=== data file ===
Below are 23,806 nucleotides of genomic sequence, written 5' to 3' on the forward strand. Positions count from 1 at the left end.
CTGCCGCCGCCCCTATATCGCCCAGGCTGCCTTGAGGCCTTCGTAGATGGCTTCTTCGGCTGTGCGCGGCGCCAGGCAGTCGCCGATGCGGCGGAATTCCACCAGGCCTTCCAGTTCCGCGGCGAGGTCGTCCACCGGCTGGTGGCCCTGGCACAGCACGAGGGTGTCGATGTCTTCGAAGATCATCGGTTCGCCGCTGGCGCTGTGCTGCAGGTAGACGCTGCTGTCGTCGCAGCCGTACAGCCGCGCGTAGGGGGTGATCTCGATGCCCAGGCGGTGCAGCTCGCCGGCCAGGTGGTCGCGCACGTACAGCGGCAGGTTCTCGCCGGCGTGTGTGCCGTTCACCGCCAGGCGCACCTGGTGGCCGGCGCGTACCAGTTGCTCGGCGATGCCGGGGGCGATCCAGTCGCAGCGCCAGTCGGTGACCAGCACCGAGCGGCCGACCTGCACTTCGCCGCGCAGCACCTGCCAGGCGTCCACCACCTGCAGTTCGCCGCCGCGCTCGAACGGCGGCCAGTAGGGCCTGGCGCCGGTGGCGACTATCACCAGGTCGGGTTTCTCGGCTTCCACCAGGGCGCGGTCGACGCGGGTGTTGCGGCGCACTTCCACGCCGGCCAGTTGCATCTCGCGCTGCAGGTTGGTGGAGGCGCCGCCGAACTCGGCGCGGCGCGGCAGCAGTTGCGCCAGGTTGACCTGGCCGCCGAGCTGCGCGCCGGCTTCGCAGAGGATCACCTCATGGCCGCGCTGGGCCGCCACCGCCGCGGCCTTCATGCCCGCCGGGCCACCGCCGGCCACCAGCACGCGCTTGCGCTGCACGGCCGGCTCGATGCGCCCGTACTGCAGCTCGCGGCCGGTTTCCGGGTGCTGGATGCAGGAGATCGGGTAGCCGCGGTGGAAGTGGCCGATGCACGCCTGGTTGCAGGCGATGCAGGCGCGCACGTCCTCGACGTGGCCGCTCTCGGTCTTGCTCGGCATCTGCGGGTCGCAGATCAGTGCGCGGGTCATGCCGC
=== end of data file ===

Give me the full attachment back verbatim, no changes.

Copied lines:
Below are 23,806 nucleotides of genomic sequence, written 5' to 3' on the forward strand. Positions count from 1 at the left end.
CTGCCGCCGCCCCTATATCGCCCAGGCTGCCTTGAGGCCTTCGTAGATGGCTTCTTCGGCTGTGCGCGGCGCCAGGCAGTCGCCGATGCGGCGGAATTCCACCAGGCCTTCCAGTTCCGCGGCGAGGTCGTCCACCGGCTGGTGGCCCTGGCACAGCACGAGGGTGTCGATGTCTTCGAAGATCATCGGTTCGCCGCTGGCGCTGTGCTGCAGGTAGACGCTGCTGTCGTCGCAGCCGTACAGCCGCGCGTAGGGGGTGATCTCGATGCCCAGGCGGTGCAGCTCGCCGGCCAGGTGGTCGCGCACGTACAGCGGCAGGTTCTCGCCGGCGTGTGTGCCGTTCACCGCCAGGCGCACCTGGTGGCCGGCGCGTACCAGTTGCTCGGCGATGCCGGGGGCGATCCAGTCGCAGCGCCAGTCGGTGACCAGCACCGAGCGGCCGACCTGCACTTCGCCGCGCAGCACCTGCCAGGCGTCCACCACCTGCAGTTCGCCGCCGCGCTCGAACGGCGGCCAGTAGGGCCTGGCGCCGGTGGCGACTATCACCAGGTCGGGTTTCTCGGCTTCCACCAGGGCGCGGTCGACGCGGGTGTTGCGGCGCACTTCCACGCCGGCCAGTTGCATCTCGCGCTGCAGGTTGGTGGAGGCGCCGCCGAACTCGGCGCGGCGCGGCAGCAGTTGCGCCAGGTTGACCTGGCCGCCGAGCTGCGCGCCGGCTTCGCAGAGGATCACCTCATGGCCGCGCTGGGCCGCCACCGCCGCGGCCTTCATGCCCGCCGGGCCACCGCCGGCCACCAGCACGCGCTTGCGCTGCACGGCCGGCTCGATGCGCCCGTACTGCAGCTCGCGGCCGGTTTCCGGGTGCTGGATGCAGGAGATCGGGTAGCCGCGGTGGAAGTGGCCGATGCACGCCTGGTTGCAGGCGATGCAGGCGCGCACGTCCTCGACGTGGCCGCTCTCGGTCTTGCTCGGCATCTGCGGGTCGCAGATCAGTGCGCGGGTCATGCCGC